This point at which lactate begins to accumulate markedly is called the lactate threshold, or LT. Those who train at and near the LT can increase the time it takes to start this accumulation of blood lactate and therefore delay the time at which they MUST slow down or move with less intensity.
An important training goal for street cops is for their personal LT to occur later in the altercation than it does for untrained criminals. Even if this buys an officer only a few seconds more than what the suspect has, it could mean the difference needed to win that forcible arrest situation.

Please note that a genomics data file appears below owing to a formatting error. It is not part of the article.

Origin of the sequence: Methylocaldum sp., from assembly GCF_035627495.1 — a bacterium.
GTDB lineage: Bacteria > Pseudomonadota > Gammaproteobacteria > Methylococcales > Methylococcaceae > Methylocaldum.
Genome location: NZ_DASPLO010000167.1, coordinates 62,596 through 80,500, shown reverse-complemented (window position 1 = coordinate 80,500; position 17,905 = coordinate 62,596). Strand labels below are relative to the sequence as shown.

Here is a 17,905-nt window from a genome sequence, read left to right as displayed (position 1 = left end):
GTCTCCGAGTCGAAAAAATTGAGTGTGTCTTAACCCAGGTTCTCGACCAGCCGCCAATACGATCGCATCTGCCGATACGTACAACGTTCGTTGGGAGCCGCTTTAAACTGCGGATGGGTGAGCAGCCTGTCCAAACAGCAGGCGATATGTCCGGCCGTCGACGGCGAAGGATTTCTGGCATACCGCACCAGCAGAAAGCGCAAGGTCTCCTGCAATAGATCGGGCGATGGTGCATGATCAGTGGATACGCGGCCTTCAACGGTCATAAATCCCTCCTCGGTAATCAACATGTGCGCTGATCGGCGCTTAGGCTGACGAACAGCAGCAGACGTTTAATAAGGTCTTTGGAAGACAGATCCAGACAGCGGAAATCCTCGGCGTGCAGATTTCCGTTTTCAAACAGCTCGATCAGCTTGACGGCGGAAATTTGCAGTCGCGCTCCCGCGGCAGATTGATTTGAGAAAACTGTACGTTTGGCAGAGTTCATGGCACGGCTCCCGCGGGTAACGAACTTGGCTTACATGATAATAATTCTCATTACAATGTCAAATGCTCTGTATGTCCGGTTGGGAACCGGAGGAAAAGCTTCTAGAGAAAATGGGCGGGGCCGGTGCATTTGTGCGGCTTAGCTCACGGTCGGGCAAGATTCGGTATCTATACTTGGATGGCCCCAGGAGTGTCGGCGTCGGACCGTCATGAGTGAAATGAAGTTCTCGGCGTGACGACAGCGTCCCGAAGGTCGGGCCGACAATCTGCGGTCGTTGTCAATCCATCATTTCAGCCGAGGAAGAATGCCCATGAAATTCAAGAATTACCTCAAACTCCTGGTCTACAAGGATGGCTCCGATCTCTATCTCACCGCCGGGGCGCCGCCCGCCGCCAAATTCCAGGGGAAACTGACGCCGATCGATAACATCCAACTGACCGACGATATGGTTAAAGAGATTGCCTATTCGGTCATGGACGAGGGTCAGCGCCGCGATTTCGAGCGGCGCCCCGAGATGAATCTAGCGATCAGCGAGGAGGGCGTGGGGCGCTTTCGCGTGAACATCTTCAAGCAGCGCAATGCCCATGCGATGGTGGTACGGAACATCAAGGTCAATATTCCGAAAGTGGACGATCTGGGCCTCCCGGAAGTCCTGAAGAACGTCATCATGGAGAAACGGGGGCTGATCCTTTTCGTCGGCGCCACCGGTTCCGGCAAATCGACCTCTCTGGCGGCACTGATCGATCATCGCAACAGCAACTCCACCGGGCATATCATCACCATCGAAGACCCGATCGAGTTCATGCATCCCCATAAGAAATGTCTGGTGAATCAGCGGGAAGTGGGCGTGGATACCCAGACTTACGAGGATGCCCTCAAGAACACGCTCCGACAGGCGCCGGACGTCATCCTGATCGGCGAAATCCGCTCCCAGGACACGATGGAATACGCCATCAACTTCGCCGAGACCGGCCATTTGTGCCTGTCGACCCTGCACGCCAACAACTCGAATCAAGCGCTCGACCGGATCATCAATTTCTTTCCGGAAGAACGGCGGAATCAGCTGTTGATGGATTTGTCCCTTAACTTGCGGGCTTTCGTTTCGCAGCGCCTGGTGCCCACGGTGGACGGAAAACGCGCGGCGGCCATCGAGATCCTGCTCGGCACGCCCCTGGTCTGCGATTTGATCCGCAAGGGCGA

The oxidative system has the greatest capacity for producing the most ATP—hundreds if “burning” fat—but the process takes much longer than the phosphagen system or glycolysis. The oxidative system is the primary system used at rest and at lower intensities. It burns mostly fat and carbohydrates, and proteins are used only during times of starvation or prolonged activity such as a marathon or triathlon (90 minutes of exertion or more).
The oxidative system is the primary system employed beyond the first three minutes of activity, and intensities are lower than in the anaerobic systems already described. The oxidative system can be trained with intervals as well, whether tapping into anaerobic intensities or staying just below. Greater improvements can be made and more calories and fat burned as the intensity levels rise near the point at which you transition from aerobic to anaerobic activity or LT.